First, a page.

June Sales Tax Overview
Georgia’s June sales tax revenue has declined -2.7% compared to 2019. The hardest-hit industries are accommodation (-62.71%), miscellaneous services (-20.67%), and utilities (-16.06%). 4 Georgia industries posted positive sales tax growth in June: Other Retail (+18.71%), auto (+9.23%), other services (+4.69%), and general merchandise (+1.64%).
The table below shows how the 5 largest sales tax-generating counties, which contributed 38.92% of all sales tax in June, performed.
|Chatham||$ 6,210,663.06||$ 7,437,251.62||-16.49%|
The next table shows Georgia’s top 5 and bottom 5 counties in terms of sales tax growth. The 10 counties account for 13.37% of Georgia’s total sales tax revenue generation in June 2020.
|Wilkinson||$ 78,749.37||$ 29,311.70||168.66%|
|Lee||$ 423,450.48||$ 266,305.13||59.01%|
|Quitman||$ 17,744.55||$ 13,128.28||35.16%|
|Long||$ 65,359.94||$ 48,491.95||34.79%|
|Lincoln||$ 77,938.26||$ 60,200.61||29.46%|
|Burke||$ 471,213.24||$ 1,391,588.02||-66.14%|
|Heard||$ 222,705.68||$ 354,547.03||-37.19%|
|Greene||$ 450,716.88||$ 581,971.15||-22.55%|
|Dougherty||$ 1,243,366.00||$ 1,550,560.65||-19.81%|
Source: Georgia Department of Revenue Sales Tax Commodity Report
Other Tax Collection Revenue
Individual Income Tax: collections decreased by $5.8 million (-0.6%) compared to 2019 when Income Tax collections totaled more than $1.04 billion.
Corporate Income Tax: collections totaled nearly $98.3 million for a decrease of $127.6 million (-56.5%) from last year when Corporate Tax collections totaled $225.8 million.
Motor Fuel Tax collections: decreased by $24.5 million (-14.9%) compared to FY 2019.
Motor Vehicle Tag & Title Fees: increased by nearly $2.4 million (+8.4%), while Title Ad Valorem Tax (TAVT) collections declined by $19.9 million (-31.2%) compared to last year.
Georgia Sales Tax Changes
This month marked the conclusion of the legislative session. The passing of HB 1035 allowed Georgia to take additional measures to ensure economic stability.
- Marketplace Facilitators (H.B. 276) – Collects sales taxes on online transactions overseen by so-called “marketplace facilitator” companies like Google, Amazon and eBay. (Ride-share companies like Uber and Lyft are exempted from the state sales tax and instead must pay a flat fee of 50 cents per ride.)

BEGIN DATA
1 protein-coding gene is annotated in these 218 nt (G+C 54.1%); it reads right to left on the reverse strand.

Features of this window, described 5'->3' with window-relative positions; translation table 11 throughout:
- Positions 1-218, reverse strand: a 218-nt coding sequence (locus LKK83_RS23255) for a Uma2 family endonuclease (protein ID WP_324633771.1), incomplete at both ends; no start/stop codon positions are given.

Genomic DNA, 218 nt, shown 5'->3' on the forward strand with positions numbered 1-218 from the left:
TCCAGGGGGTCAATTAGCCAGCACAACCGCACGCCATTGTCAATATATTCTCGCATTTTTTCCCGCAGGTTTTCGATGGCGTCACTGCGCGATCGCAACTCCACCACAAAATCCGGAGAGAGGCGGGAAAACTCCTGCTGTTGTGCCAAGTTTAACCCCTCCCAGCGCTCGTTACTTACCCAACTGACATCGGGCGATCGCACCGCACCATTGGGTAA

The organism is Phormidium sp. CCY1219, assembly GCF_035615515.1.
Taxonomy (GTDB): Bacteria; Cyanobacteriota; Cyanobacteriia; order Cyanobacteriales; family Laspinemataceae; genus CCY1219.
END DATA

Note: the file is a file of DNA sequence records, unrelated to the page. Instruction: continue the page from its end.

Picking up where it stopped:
- Vape Tax (S.B. 375) – Levies a 7 percent excise tax on vaping products and raises the minimum age to purchase tobacco and vaping products from 18 to 21 in Georgia.
- Film Credits (H.B. 1037) – Requires all film productions located in Georgia to undergo mandatory audits by the Georgia Department of Revenue or third-party auditors picked by the state agency.
On June 18, 2020, the Georgia Senate Finance Committee passed HB 1035 (Tax Exemption and Credit Reform Act of 2020). The bill examined around 40 tax benefits within the state and aimed to reduce or repeal some of the benefits such as:
- Research and Development tax credits (reduced by 25%)
- Rural jobs tax credit
- Deduction for retaliatory insurance taxes paid to other states
- Insurance companies who insure houses of worship
- Low-income housing tax credits (reduced by 50%)
- Rehabilitation tax credits
- Clean energy tax credits
- Certain tax credits related to manufacturing and telecommunication companies
- Tax credits for employers providing childcare
- Revitalization zone tax credits
- Many more including sales tax exemptions that are also scheduled to be eliminated
Source: Georgia HB-1035
Georgia Select Policy Changes
- Alcohol Deliveries (H.B. 879) – Allows restaurants, grocery stores, and other businesses licensed to sell alcohol to make home deliveries of beer, wine, and distilled spirits in Georgia.
- Hemp Licensing (H.B. 847) – Requires licenses to be carried by business owners whose trade involves the cultivation, transportation, or selling of hemp products
- COVID-19 Lawsuits (S.B. 359): The bill would shield companies from legal liability unless they show “gross negligence, willful and wanton misconduct, reckless inﬂiction of harm, or intentional infliction of harm.”